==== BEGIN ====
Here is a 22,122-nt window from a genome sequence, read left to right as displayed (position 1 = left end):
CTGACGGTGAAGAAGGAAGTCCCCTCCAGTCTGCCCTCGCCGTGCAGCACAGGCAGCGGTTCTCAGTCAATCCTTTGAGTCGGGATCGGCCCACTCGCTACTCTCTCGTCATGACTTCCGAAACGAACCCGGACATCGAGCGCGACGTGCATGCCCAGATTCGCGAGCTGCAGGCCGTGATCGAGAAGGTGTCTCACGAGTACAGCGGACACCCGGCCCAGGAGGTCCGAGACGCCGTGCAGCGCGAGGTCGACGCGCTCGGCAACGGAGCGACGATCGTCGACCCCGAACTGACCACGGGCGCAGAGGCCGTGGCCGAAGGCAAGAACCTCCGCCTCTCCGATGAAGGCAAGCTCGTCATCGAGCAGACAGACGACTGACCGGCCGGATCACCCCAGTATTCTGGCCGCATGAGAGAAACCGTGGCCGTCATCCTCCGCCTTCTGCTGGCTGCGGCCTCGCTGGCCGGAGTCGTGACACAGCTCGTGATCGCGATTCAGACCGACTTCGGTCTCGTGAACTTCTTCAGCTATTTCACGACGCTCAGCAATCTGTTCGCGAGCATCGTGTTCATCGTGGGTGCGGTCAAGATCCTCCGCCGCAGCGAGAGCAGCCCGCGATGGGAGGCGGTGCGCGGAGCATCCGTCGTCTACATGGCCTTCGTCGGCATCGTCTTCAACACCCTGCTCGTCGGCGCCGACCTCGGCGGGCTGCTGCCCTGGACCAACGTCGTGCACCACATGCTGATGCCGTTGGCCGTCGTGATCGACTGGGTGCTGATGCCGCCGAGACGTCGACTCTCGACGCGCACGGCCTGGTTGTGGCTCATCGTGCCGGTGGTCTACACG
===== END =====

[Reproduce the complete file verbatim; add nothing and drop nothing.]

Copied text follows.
Here is a 22,122-nt window from a genome sequence, read left to right as displayed (position 1 = left end):
CTGACGGTGAAGAAGGAAGTCCCCTCCAGTCTGCCCTCGCCGTGCAGCACAGGCAGCGGTTCTCAGTCAATCCTTTGAGTCGGGATCGGCCCACTCGCTACTCTCTCGTCATGACTTCCGAAACGAACCCGGACATCGAGCGCGACGTGCATGCCCAGATTCGCGAGCTGCAGGCCGTGATCGAGAAGGTGTCTCACGAGTACAGCGGACACCCGGCCCAGGAGGTCCGAGACGCCGTGCAGCGCGAGGTCGACGCGCTCGGCAACGGAGCGACGATCGTCGACCCCGAACTGACCACGGGCGCAGAGGCCGTGGCCGAAGGCAAGAACCTCCGCCTCTCCGATGAAGGCAAGCTCGTCATCGAGCAGACAGACGACTGACCGGCCGGATCACCCCAGTATTCTGGCCGCATGAGAGAAACCGTGGCCGTCATCCTCCGCCTTCTGCTGGCTGCGGCCTCGCTGGCCGGAGTCGTGACACAGCTCGTGATCGCGATTCAGACCGACTTCGGTCTCGTGAACTTCTTCAGCTATTTCACGACGCTCAGCAATCTGTTCGCGAGCATCGTGTTCATCGTGGGTGCGGTCAAGATCCTCCGCCGCAGCGAGAGCAGCCCGCGATGGGAGGCGGTGCGCGGAGCATCCGTCGTCTACATGGCCTTCGTCGGCATCGTCTTCAACACCCTGCTCGTCGGCGCCGACCTCGGCGGGCTGCTGCCCTGGACCAACGTCGTGCACCACATGCTGATGCCGTTGGCCGTCGTGATCGACTGGGTGCTGATGCCGCCGAGACGTCGACTCTCGACGCGCACGGCCTGGTTGTGGCTCATCGTGCCGGTGGTCTACACG